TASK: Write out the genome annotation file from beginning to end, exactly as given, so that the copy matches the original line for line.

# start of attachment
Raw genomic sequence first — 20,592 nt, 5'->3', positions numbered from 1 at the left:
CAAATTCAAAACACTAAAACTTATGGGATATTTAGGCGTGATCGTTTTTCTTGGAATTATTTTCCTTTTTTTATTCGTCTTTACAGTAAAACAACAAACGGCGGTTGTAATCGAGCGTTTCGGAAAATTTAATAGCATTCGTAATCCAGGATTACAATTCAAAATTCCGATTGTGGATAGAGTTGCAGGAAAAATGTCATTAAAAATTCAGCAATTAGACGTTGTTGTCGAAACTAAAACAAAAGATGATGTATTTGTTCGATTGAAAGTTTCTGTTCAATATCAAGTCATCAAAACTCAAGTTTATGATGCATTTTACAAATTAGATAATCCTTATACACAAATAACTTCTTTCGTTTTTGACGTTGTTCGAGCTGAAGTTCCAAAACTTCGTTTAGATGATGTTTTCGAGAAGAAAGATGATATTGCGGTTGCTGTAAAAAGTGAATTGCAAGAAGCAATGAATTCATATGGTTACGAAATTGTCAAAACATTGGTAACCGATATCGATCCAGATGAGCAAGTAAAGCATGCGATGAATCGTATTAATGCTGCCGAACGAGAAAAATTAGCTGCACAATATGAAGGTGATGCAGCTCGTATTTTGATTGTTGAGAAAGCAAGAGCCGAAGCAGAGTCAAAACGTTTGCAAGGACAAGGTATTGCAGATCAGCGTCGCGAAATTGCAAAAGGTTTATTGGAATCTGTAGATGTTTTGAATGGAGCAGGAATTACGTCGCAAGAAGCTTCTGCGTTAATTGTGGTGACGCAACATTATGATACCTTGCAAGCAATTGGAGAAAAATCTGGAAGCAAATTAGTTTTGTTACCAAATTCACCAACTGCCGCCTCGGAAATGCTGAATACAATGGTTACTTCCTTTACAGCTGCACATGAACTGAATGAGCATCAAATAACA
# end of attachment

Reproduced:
Raw genomic sequence first — 20,592 nt, 5'->3', positions numbered from 1 at the left:
CAAATTCAAAACACTAAAACTTATGGGATATTTAGGCGTGATCGTTTTTCTTGGAATTATTTTCCTTTTTTTATTCGTCTTTACAGTAAAACAACAAACGGCGGTTGTAATCGAGCGTTTCGGAAAATTTAATAGCATTCGTAATCCAGGATTACAATTCAAAATTCCGATTGTGGATAGAGTTGCAGGAAAAATGTCATTAAAAATTCAGCAATTAGACGTTGTTGTCGAAACTAAAACAAAAGATGATGTATTTGTTCGATTGAAAGTTTCTGTTCAATATCAAGTCATCAAAACTCAAGTTTATGATGCATTTTACAAATTAGATAATCCTTATACACAAATAACTTCTTTCGTTTTTGACGTTGTTCGAGCTGAAGTTCCAAAACTTCGTTTAGATGATGTTTTCGAGAAGAAAGATGATATTGCGGTTGCTGTAAAAAGTGAATTGCAAGAAGCAATGAATTCATATGGTTACGAAATTGTCAAAACATTGGTAACCGATATCGATCCAGATGAGCAAGTAAAGCATGCGATGAATCGTATTAATGCTGCCGAACGAGAAAAATTAGCTGCACAATATGAAGGTGATGCAGCTCGTATTTTGATTGTTGAGAAAGCAAGAGCCGAAGCAGAGTCAAAACGTTTGCAAGGACAAGGTATTGCAGATCAGCGTCGCGAAATTGCAAAAGGTTTATTGGAATCTGTAGATGTTTTGAATGGAGCAGGAATTACGTCGCAAGAAGCTTCTGCGTTAATTGTGGTGACGCAACATTATGATACCTTGCAAGCAATTGGAGAAAAATCTGGAAGCAAATTAGTTTTGTTACCAAATTCACCAACTGCCGCCTCGGAAATGCTGAATACAATGGTTACTTCCTTTACAGCTGCACATGAACTGAATGAGCATCAAATAACA